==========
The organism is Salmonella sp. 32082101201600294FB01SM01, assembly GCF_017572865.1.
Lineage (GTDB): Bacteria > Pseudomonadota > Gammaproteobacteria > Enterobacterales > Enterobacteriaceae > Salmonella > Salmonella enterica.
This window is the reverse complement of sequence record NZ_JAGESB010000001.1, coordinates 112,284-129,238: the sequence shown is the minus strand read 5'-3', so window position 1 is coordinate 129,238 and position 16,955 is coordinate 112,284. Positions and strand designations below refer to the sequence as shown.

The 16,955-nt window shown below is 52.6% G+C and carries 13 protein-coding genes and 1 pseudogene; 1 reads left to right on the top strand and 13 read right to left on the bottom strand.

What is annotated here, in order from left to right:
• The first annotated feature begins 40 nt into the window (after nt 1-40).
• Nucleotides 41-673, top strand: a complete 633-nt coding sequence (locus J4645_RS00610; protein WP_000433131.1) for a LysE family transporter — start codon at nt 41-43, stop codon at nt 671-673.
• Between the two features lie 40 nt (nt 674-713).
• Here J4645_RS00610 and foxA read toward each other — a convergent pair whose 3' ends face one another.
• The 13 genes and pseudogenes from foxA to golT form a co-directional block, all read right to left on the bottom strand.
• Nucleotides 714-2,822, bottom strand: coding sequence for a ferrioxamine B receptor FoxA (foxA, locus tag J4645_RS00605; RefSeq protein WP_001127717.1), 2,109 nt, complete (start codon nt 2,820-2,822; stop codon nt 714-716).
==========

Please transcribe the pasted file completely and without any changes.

The organism is Salmonella sp. 32082101201600294FB01SM01, assembly GCF_017572865.1.
Lineage (GTDB): Bacteria > Pseudomonadota > Gammaproteobacteria > Enterobacterales > Enterobacteriaceae > Salmonella > Salmonella enterica.
This window is the reverse complement of sequence record NZ_JAGESB010000001.1, coordinates 112,284-129,238: the sequence shown is the minus strand read 5'-3', so window position 1 is coordinate 129,238 and position 16,955 is coordinate 112,284. Positions and strand designations below refer to the sequence as shown.

The 16,955-nt window shown below is 52.6% G+C and carries 13 protein-coding genes and 1 pseudogene; 1 reads left to right on the top strand and 13 read right to left on the bottom strand.

What is annotated here, in order from left to right:
• The first annotated feature begins 40 nt into the window (after nt 1-40).
• Nucleotides 41-673, top strand: a complete 633-nt coding sequence (locus J4645_RS00610; protein WP_000433131.1) for a LysE family transporter — start codon at nt 41-43, stop codon at nt 671-673.
• Between the two features lie 40 nt (nt 674-713).
• Here J4645_RS00610 and foxA read toward each other — a convergent pair whose 3' ends face one another.
• The 13 genes and pseudogenes from foxA to golT form a co-directional block, all read right to left on the bottom strand.
• Nucleotides 714-2,822, bottom strand: coding sequence for a ferrioxamine B receptor FoxA (foxA, locus tag J4645_RS00605; RefSeq protein WP_001127717.1), 2,109 nt, complete (start codon nt 2,820-2,822; stop codon nt 714-716).